And thence to the main hall for the sellider (pronounced "barn dance) led by, get this Spiers and Boden. (That's like saying that you've waltzed to Yehudi Menuhin, isn't it?) There is in existence photographic evidence of me on my feet, wondering what a willow is and why one might want to split one, whether I am couple one or couple two, and precisely which is my left and which is my right. I may have initiated a couple of collisions. Tim, I hear, caused a major pile up. Clarrie claims to have taken a superb picture of Tim and I, but found no evidence of it on her camera when she got home, and has therefore supplied the above line drawing. Jon Boden sang the one about the spotty pig, but mostly, the two Jo(h)ns just played perfectly bounced tunes, with ebbing and flowing rhythms that you can't help dancing to. Well, or badly, as the case may be.

The Fay Hield Trio I almost overlooked, owing the fact that the programme decided helpfully to tell me which other artists her record label published, rather than the salient fact the other two members of the trio were Robert Harbron (as in "Kerr, Fagan and") and Sam Sweeny. That is to say: one of the best squeeze box men in the business and one of the best fiddlers in business. "Sam is in another group called...." explained Fay. "Bellowhead!" shouted the audience. "Kerfuffle!" I suggested. Actually, the trio could usefully have been billed as "a bit like Kerfuffle", in that you had virtuoso fiddling and melodian-ary behind exquisite female vocals, doing traddy material like King Henry and nearly traddy stuff like Oak, Ash and Thorn. (Mr Kiplings Poem, set to music by Peter Bellamy, who may have been mentioned before and may indeed be mentioned again.) Fay Hield is Jon Boden's partner. The last day of the festival was, as you might expect, Bellowhead-centric.

The small hall was a very nice space when it was half empty: you could sit on the floor or lean against walls -- but when there was nothing going on in the main hall, it got awfully crowded and became "standing room only". Balshazzar's Feast perform seated, so I only got a glimpse of the tops of their heads. This was a little frustrating, as it meant that one could hear frequent ripples of laughter from the front three rows who were (I assume) the only people who could see what were (I assume) hilarious on-stage antics. So I can 't say whether I would have found them terribly funny or (as I suspect) terribly irritating. I will certainly try to hear them again and see them for the first time at some point.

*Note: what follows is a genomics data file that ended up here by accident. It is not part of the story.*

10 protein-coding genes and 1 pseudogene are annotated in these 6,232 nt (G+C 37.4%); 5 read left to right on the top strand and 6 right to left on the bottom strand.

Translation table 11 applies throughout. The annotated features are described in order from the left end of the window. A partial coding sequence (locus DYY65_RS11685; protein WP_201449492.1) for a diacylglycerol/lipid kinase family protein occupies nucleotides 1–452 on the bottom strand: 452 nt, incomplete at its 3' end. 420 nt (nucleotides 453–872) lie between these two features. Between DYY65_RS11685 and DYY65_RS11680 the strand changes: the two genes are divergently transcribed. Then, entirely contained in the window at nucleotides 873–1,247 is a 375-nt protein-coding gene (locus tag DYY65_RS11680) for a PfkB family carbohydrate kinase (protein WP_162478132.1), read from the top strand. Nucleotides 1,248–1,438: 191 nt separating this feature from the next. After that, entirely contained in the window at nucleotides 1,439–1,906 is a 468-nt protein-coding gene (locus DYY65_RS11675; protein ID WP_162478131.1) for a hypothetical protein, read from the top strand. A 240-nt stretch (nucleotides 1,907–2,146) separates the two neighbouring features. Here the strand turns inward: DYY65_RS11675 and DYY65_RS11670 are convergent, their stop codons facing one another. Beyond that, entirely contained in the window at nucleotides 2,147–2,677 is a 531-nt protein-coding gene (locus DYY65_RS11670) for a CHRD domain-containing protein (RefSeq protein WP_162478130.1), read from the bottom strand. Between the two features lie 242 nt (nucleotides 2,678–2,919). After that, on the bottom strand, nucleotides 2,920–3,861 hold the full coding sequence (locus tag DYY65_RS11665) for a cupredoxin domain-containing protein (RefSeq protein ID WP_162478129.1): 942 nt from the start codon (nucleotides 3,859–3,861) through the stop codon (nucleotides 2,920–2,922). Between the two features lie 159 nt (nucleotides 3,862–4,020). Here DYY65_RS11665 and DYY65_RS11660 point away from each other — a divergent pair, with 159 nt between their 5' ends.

This was really the only logistical issue over the whole weekend. People formed neat, British queues without any rioting at all outside the main hall before the headline acts, but actually I think this was hardly necessary. For Bellowhead on Sunday night, frixample, everyone in the standing area mosh pit could see perfectly, and anyone who wanted to be there could be.

(Question: Why does Belshazzar's Feast use an image of two heads on platters on their album cover? Surely that was Herod? Belshazzar's was the fellow with the writing on the wall?)

Sheelanagig, preceded Bellowhead on the main stage. I could take them or leave them. They were clearly very good. I think it was slightly ill-judge to precede Bellowhead with a rhythmn based klezmer (didn't look it up, taking a shot in the dark) party band. However good they were (and Clarrie observed a small child, just in front of our party, who seemed likely to explode with excitement) they weren't going to be as good as Bellowhead. I suppose having gone to the trouble of clearing out all the chairs, it made sense to have another band people could dance to to. I'd maybe have preferred a total contrast. This was the only point where I felt I was watching a support act and waiting for the main group to come on.